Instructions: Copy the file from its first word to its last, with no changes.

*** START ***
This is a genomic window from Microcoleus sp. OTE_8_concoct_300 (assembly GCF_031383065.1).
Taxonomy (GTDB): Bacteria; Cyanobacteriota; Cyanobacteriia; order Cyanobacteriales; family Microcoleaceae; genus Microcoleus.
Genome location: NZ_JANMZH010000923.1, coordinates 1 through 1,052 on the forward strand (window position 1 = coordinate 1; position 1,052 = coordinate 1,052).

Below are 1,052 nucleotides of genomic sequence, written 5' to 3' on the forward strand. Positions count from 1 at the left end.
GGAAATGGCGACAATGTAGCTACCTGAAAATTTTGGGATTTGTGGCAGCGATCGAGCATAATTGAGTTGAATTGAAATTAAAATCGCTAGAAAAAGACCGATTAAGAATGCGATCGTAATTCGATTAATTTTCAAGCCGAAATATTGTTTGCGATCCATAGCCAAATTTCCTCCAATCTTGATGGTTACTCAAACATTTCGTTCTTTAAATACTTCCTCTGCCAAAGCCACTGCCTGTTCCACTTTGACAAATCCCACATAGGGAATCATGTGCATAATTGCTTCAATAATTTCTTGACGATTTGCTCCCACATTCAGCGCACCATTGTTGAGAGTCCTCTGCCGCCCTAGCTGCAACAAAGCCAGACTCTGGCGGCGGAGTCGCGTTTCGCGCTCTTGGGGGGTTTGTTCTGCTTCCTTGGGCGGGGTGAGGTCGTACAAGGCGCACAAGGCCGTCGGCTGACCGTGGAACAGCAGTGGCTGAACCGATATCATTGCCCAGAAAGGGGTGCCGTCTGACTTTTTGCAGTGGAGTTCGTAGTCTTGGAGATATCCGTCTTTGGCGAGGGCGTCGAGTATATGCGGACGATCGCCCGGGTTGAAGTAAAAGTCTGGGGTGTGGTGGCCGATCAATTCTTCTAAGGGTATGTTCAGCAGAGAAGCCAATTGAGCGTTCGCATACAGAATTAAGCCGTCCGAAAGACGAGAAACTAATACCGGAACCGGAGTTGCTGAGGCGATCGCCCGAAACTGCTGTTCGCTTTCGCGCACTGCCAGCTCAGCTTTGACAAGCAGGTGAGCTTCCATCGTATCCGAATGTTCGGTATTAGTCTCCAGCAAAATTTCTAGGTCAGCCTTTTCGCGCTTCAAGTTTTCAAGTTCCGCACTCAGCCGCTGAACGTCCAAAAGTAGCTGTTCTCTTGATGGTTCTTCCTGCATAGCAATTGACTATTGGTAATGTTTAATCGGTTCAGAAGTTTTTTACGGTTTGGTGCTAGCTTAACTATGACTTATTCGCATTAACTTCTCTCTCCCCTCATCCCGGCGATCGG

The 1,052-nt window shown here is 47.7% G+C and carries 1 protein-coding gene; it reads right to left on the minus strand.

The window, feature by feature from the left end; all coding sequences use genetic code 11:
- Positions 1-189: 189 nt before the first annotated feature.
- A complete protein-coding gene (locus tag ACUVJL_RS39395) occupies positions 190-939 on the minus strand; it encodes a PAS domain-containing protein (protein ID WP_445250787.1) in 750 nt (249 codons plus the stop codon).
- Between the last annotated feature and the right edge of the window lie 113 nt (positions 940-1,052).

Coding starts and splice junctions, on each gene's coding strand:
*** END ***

This is a genomic window from Microcoleus sp. OTE_8_concoct_300 (assembly GCF_031383065.1).
Taxonomy (GTDB): Bacteria; Cyanobacteriota; Cyanobacteriia; order Cyanobacteriales; family Microcoleaceae; genus Microcoleus.
Genome location: NZ_JANMZH010000923.1, coordinates 1 through 1,052 on the forward strand (window position 1 = coordinate 1; position 1,052 = coordinate 1,052).

Below are 1,052 nucleotides of genomic sequence, written 5' to 3' on the forward strand. Positions count from 1 at the left end.
GGAAATGGCGACAATGTAGCTACCTGAAAATTTTGGGATTTGTGGCAGCGATCGAGCATAATTGAGTTGAATTGAAATTAAAATCGCTAGAAAAAGACCGATTAAGAATGCGATCGTAATTCGATTAATTTTCAAGCCGAAATATTGTTTGCGATCCATAGCCAAATTTCCTCCAATCTTGATGGTTACTCAAACATTTCGTTCTTTAAATACTTCCTCTGCCAAAGCCACTGCCTGTTCCACTTTGACAAATCCCACATAGGGAATCATGTGCATAATTGCTTCAATAATTTCTTGACGATTTGCTCCCACATTCAGCGCACCATTGTTGAGAGTCCTCTGCCGCCCTAGCTGCAACAAAGCCAGACTCTGGCGGCGGAGTCGCGTTTCGCGCTCTTGGGGGGTTTGTTCTGCTTCCTTGGGCGGGGTGAGGTCGTACAAGGCGCACAAGGCCGTCGGCTGACCGTGGAACAGCAGTGGCTGAACCGATATCATTGCCCAGAAAGGGGTGCCGTCTGACTTTTTGCAGTGGAGTTCGTAGTCTTGGAGATATCCGTCTTTGGCGAGGGCGTCGAGTATATGCGGACGATCGCCCGGGTTGAAGTAAAAGTCTGGGGTGTGGTGGCCGATCAATTCTTCTAAGGGTATGTTCAGCAGAGAAGCCAATTGAGCGTTCGCATACAGAATTAAGCCGTCCGAAAGACGAGAAACTAATACCGGAACCGGAGTTGCTGAGGCGATCGCCCGAAACTGCTGTTCGCTTTCGCGCACTGCCAGCTCAGCTTTGACAAGCAGGTGAGCTTCCATCGTATCCGAATGTTCGGTATTAGTCTCCAGCAAAATTTCTAGGTCAGCCTTTTCGCGCTTCAAGTTTTCAAGTTCCGCACTCAGCCGCTGAACGTCCAAAAGTAGCTGTTCTCTTGATGGTTCTTCCTGCATAGCAATTGACTATTGGTAATGTTTAATCGGTTCAGAAGTTTTTTACGGTTTGGTGCTAGCTTAACTATGACTTATTCGCATTAACTTCTCTCTCCCCTCATCCCGGCGATCGG

The 1,052-nt window shown here is 47.7% G+C and carries 1 protein-coding gene; it reads right to left on the minus strand.

The window, feature by feature from the left end; all coding sequences use genetic code 11:
- Positions 1-189: 189 nt before the first annotated feature.
- A complete protein-coding gene (locus tag ACUVJL_RS39395) occupies positions 190-939 on the minus strand; it encodes a PAS domain-containing protein (protein ID WP_445250787.1) in 750 nt (249 codons plus the stop codon).
- Between the last annotated feature and the right edge of the window lie 113 nt (positions 940-1,052).

Coding starts and splice junctions, on each gene's coding strand: